Not really miserable but... - page 2

I graduated in May, took the NCLEX June 20th and have been working on a telemetry unit since June 25th. I had a pretty good 8 week orientation and my preceptors said I was doing well and my ANM has... Read More

  1. by   Curious1alwys
    Quote from jjjoy
    It's perfectly okay to not have big ambitions or goals. Is anyone telling you it's not okay? Yourself? Your parents (via your memory or in real life)? Your husband? Your friends?

    Do you HAVE to work? Is it a financial necessity for you to work full-time? Do you or your husband feel you "owe" him for supporting you these past years? Have you felt pressured to pursue a career? It's hard to feel excited about someone else's goals. For me, I'd be a ball of tightly repressed resentment... but that's me... I've had my own struggles so this is just my angle.



    Good for you for taking action. Whether or not antidepressants help, keep on trying different things as once you find a way through this darkness, it will be worth the struggle.



    "flaked out" "supported my butt" "pull my own weight" ... these are some pretty negative descriptions you have about yourself... who is the one who judges what is "flaking out" versus "making a courageous career change" or "supporting your butt" versus "sharing responsibilities and resources" etc? Seeing a counselor or attending a support group might help you find ways to value yourself regardless of your professional successes or failures (redirections? adventures?).



    Making mistakes is a major stress point in nursing, especially for newbies. A supportive work environment can really help here. Seek out anyone who can be a cheerleader for you, who gives you good feedback without making you feel bad. If you can't find any in your workplace, it may well be that it's simply not a good fit for you on that unit. New nurses need support - they can't just keep to themselves, keep their head down, and hope no one notices them, as may work in some types of jobs to just get by (teaching is another job where this tactic doesn't work). Your husband may not understand this... but it's more important that YOU understand it.

    Would you want your child to be so miserable as you are? Give yourself a break for not being perfect or following a hoped for trajectory. You are just as important and deserving of acceptance and support in triumph and struggle as your child. Take care of yourself as you would your child. You need to take care of yourself in order to take care of your child. Best wishes to you. I hope the sun comes out soon for you!
    Great post, so true JJJOY! I know I did/do feel indebted to hubby for somewhat supporting me through school, part of him feels like this is 'payback time'. And I guess I feel that way too. I am trying to look at it a different way though besides through guilt laden glasses..Now I think I really just love him and want to provide him things just as he provides for me. Plus, we do have shared financial goals, as well. The things he wants, for the most part, I want to. But I won't be miserable. So I am going in with positive thinking but if it does not work out again this time than so be it. He will just have to deal with that. He has said he is OK with that. He'd love for me to love it and make $$ but for the most part he wants what is best for me. I think when it comes down to it he'd rather me make less $$ but be happy. Because of depression, I had been unhappy for so long that it really didn't matter what profession I was in...it was the depression talking. He just wants a happy wife, lol. But I know I did feel pressure to find a career, to "figure it out", to start 'pulling my weight'. But if we made a courageous choice and it happened to be the wrong one, well, oh well, aren't we allowed to MAKE MISTAKES? Think of it that way. If nursing is not for me, well, IT IS NOT FOR ME and you know what? I am done apologizing for that. It just is what it is. For you Laura, I think you might find your chronic discontent leaving you once the meds kick in. If not, and you still feel empty and realize nursing isn't what you thought, please don't feel bad or think you have to apologize for yourself. We have to learn to be kind and forgiving to ourselves!!! I am trying to be my own best friend. What would I say to a friend??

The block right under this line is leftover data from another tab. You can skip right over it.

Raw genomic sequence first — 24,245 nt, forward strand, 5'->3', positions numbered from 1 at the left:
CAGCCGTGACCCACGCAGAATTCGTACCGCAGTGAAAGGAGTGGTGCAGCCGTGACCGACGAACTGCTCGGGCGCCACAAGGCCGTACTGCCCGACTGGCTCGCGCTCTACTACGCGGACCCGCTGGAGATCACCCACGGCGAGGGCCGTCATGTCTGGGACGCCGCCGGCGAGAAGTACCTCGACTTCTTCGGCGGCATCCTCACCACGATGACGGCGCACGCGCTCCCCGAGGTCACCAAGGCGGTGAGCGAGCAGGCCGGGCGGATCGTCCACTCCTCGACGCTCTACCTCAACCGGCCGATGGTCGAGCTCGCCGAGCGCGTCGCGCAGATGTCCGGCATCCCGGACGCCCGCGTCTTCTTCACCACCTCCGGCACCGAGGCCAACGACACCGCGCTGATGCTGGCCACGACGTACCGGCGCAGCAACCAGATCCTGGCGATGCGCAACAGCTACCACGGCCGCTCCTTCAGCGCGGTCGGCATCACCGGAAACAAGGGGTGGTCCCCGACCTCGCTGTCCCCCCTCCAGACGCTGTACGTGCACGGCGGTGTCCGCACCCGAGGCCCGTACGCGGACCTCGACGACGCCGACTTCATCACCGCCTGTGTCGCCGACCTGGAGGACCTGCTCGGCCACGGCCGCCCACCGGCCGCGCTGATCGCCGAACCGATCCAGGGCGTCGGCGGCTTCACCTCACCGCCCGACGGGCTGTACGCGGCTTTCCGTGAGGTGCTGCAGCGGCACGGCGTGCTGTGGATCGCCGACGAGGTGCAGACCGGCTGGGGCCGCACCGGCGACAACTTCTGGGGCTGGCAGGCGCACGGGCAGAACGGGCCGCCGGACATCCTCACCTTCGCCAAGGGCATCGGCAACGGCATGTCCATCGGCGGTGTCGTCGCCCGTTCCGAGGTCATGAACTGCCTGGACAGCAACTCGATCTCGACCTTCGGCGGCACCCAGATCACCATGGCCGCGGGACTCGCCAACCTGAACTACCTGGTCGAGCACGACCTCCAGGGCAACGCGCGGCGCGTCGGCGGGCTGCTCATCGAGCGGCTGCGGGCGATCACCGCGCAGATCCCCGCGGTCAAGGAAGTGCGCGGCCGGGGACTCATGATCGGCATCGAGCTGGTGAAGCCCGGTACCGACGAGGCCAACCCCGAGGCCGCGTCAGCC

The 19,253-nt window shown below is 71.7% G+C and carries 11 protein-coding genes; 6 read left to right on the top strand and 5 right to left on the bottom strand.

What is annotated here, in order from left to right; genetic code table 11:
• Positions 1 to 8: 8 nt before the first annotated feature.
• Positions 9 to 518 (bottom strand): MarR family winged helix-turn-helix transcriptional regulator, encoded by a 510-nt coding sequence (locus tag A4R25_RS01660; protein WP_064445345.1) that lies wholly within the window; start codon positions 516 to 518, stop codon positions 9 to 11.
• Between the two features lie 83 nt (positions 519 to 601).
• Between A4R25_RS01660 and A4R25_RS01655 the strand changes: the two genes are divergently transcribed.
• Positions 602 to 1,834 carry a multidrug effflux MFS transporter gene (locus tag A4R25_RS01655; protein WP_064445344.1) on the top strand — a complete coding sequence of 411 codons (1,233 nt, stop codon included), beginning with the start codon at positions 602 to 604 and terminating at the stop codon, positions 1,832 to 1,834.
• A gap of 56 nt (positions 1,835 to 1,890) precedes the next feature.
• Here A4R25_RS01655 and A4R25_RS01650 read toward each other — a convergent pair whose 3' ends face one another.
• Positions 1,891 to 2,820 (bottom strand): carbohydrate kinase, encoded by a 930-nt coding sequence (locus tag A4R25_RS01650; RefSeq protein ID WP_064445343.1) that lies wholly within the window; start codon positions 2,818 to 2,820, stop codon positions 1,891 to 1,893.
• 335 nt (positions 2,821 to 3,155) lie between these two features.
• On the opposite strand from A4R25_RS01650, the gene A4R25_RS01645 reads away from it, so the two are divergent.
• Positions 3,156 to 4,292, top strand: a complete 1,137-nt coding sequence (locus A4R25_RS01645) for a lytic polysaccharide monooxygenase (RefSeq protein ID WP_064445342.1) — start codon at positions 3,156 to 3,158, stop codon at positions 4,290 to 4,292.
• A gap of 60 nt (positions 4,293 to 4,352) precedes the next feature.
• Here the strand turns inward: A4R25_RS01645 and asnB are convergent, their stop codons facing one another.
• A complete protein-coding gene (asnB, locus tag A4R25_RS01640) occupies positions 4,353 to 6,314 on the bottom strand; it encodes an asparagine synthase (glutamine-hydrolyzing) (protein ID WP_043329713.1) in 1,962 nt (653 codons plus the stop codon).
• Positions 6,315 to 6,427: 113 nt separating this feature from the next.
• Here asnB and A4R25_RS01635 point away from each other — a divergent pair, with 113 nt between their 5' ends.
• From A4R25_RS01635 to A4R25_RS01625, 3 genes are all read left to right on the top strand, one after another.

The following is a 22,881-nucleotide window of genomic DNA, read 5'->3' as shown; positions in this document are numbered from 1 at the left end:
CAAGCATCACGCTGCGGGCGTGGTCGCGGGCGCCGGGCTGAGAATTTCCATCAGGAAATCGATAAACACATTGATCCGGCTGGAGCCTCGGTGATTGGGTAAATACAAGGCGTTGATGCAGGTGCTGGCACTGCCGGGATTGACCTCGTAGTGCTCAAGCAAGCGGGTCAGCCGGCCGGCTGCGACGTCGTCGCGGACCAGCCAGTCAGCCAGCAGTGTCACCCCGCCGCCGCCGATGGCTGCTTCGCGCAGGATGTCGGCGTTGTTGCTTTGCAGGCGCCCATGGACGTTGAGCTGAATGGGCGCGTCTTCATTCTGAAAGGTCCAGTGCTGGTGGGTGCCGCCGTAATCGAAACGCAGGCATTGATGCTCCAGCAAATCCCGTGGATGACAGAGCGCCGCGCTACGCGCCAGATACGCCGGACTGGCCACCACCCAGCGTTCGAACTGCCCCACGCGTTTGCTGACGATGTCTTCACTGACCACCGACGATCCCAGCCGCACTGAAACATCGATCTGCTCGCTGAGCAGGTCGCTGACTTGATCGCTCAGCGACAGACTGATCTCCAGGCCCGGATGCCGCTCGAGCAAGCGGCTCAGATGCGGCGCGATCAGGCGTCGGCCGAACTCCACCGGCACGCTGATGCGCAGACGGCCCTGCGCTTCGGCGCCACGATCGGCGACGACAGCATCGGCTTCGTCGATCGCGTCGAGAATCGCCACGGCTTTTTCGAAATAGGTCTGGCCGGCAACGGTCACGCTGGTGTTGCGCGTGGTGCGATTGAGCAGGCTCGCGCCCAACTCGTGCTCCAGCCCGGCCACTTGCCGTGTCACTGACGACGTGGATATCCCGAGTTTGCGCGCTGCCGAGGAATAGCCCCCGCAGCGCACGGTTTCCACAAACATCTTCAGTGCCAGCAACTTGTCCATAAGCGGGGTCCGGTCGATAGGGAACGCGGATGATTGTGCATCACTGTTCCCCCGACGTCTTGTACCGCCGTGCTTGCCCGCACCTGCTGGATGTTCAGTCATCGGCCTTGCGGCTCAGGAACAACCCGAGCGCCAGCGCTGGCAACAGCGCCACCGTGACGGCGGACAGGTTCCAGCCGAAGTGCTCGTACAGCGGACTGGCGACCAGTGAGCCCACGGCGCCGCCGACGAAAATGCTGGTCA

Good Luck girl!
  2. by   heartlover07
    As I sit here reading your post, I feel like I could have wrote it myself! I also graduated in May, and have been working since July 9th on a very hectic, inner city telemetry hospital unit. I feel so depressed and empty, like you. I actually hate going to work..but I also don't enjoy being home either at this point. Here's a few reasons I have been thinking about:

    -I spent the last 4 years of my life getting an education to get abused by patients, families, doctors and especially the CNA's.
    -I am working night shift just so I can manage the flow of the floor, it is impossible during the day (multiple d/c, admissions, procedures, 10+ order changes every day on some patients), but as a result I am tired all of the time
    -I am a non-confrontational type, so I feel like a doormat that does not stand up for myself, and I am told if I don't grow some you know whats, I am never going to make it as a nurse....well I am having a tough time with that! I makes me feel like crap about myself.

    I was a single mother almost my entire time of being in school, and it was really hard to get here, now that I am here, I hate it. I don't even feel like getting out of bed on my days off now.....
    My heart goes out to you, but PLEASE know, you are not alone!! I think being a new nurse is a huge culture shock, I am hoping someday we find a way to like it.:icon_hug:

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